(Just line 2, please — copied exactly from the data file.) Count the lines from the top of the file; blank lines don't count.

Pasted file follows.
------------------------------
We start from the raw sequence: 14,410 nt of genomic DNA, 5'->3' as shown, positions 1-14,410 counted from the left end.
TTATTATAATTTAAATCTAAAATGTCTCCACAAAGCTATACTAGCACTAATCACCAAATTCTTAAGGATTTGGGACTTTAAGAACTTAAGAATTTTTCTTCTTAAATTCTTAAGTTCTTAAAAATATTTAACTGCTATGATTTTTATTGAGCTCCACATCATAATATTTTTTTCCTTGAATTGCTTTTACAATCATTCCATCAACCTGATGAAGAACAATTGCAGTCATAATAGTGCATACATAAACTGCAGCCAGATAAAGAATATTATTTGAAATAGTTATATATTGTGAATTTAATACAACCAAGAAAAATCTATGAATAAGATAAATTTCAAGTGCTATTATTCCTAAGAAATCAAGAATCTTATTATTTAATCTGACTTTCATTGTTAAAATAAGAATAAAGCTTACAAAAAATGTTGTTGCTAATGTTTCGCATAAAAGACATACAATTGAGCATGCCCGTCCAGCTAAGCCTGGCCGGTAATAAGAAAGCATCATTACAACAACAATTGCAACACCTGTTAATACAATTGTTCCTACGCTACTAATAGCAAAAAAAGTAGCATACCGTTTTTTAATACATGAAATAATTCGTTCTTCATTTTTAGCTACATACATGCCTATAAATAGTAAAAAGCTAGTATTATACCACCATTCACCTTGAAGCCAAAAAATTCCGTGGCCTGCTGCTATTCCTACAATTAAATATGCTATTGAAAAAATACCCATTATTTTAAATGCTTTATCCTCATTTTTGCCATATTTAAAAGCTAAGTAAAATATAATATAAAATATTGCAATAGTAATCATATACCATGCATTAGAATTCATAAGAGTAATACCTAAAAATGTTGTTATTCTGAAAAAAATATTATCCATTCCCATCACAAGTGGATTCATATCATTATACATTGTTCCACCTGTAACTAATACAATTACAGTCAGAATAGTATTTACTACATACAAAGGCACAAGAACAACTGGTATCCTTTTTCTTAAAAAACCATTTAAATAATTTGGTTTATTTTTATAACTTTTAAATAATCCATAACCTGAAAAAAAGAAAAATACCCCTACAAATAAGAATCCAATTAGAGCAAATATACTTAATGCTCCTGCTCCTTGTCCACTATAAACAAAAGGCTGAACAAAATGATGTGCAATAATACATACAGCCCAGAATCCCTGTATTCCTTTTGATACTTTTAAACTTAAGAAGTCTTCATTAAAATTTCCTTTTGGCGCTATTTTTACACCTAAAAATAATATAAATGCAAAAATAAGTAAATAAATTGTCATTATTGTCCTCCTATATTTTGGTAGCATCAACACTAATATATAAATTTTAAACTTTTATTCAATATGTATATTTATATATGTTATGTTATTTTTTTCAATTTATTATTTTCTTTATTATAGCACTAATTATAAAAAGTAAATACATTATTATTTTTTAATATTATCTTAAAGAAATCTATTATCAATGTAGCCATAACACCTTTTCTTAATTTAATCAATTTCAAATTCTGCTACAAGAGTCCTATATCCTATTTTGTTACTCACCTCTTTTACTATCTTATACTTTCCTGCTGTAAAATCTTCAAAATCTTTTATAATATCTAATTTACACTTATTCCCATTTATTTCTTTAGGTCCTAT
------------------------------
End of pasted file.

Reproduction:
TTATTATAATTTAAATCTAAAATGTCTCCACAAAGCTATACTAGCACTAATCACCAAATTCTTAAGGATTTGGGACTTTAAGAACTTAAGAATTTTTCTTCTTAAATTCTTAAGTTCTTAAAAATATTTAACTGCTATGATTTTTATTGAGCTCCACATCATAATATTTTTTTCCTTGAATTGCTTTTACAATCATTCCATCAACCTGATGAAGAACAATTGCAGTCATAATAGTGCATACATAAACTGCAGCCAGATAAAGAATATTATTTGAAATAGTTATATATTGTGAATTTAATACAACCAAGAAAAATCTATGAATAAGATAAATTTCAAGTGCTATTATTCCTAAGAAATCAAGAATCTTATTATTTAATCTGACTTTCATTGTTAAAATAAGAATAAAGCTTACAAAAAATGTTGTTGCTAATGTTTCGCATAAAAGACATACAATTGAGCATGCCCGTCCAGCTAAGCCTGGCCGGTAATAAGAAAGCATCATTACAACAACAATTGCAACACCTGTTAATACAATTGTTCCTACGCTACTAATAGCAAAAAAAGTAGCATACCGTTTTTTAATACATGAAATAATTCGTTCTTCATTTTTAGCTACATACATGCCTATAAATAGTAAAAAGCTAGTATTATACCACCATTCACCTTGAAGCCAAAAAATTCCGTGGCCTGCTGCTATTCCTACAATTAAATATGCTATTGAAAAAATACCCATTATTTTAAATGCTTTATCCTCATTTTTGCCATATTTAAAAGCTAAGTAAAATATAATATAAAATATTGCAATAGTAATCATATACCATGCATTAGAATTCATAAGAGTAATACCTAAAAATGTTGTTATTCTGAAAAAAATATTATCCATTCCCATCACAAGTGGATTCATATCATTATACATTGTTCCACCTGTAACTAATACAATTACAGTCAGAATAGTATTTACTACATACAAAGGCACAAGAACAACTGGTATCCTTTTTCTTAAAAAACCATTTAAATAATTTGGTTTATTTTTATAACTTTTAAATAATCCATAACCTGAAAAAAAGAAAAATACCCCTACAAATAAGAATCCAATTAGAGCAAATATACTTAATGCTCCTGCTCCTTGTCCACTATAAACAAAAGGCTGAACAAAATGATGTGCAATAATACATACAGCCCAGAATCCCTGTATTCCTTTTGATACTTTTAAACTTAAGAAGTCTTCATTAAAATTTCCTTTTGGCGCTATTTTTACACCTAAAAATAATATAAATGCAAAAATAAGTAAATAAATTGTCATTATTGTCCTCCTATATTTTGGTAGCATCAACACTAATATATAAATTTTAAACTTTTATTCAATATGTATATTTATATATGTTATGTTATTTTTTTCAATTTATTATTTTCTTTATTATAGCACTAATTATAAAAAGTAAATACATTATTATTTTTTAATATTATCTTAAAGAAATCTATTATCAATGTAGCCATAACACCTTTTCTTAATTTAATCAATTTCAAATTCTGCTACAAGAGTCCTATATCCTATTTTGTTACTCACCTCTTTTACTATCTTATACTTTCCTGCTGTAAAATCTTCAAAATCTTTTATAATATCTAATTTACACTTATTCCCATTTATTTCTTTAGGTCCTAT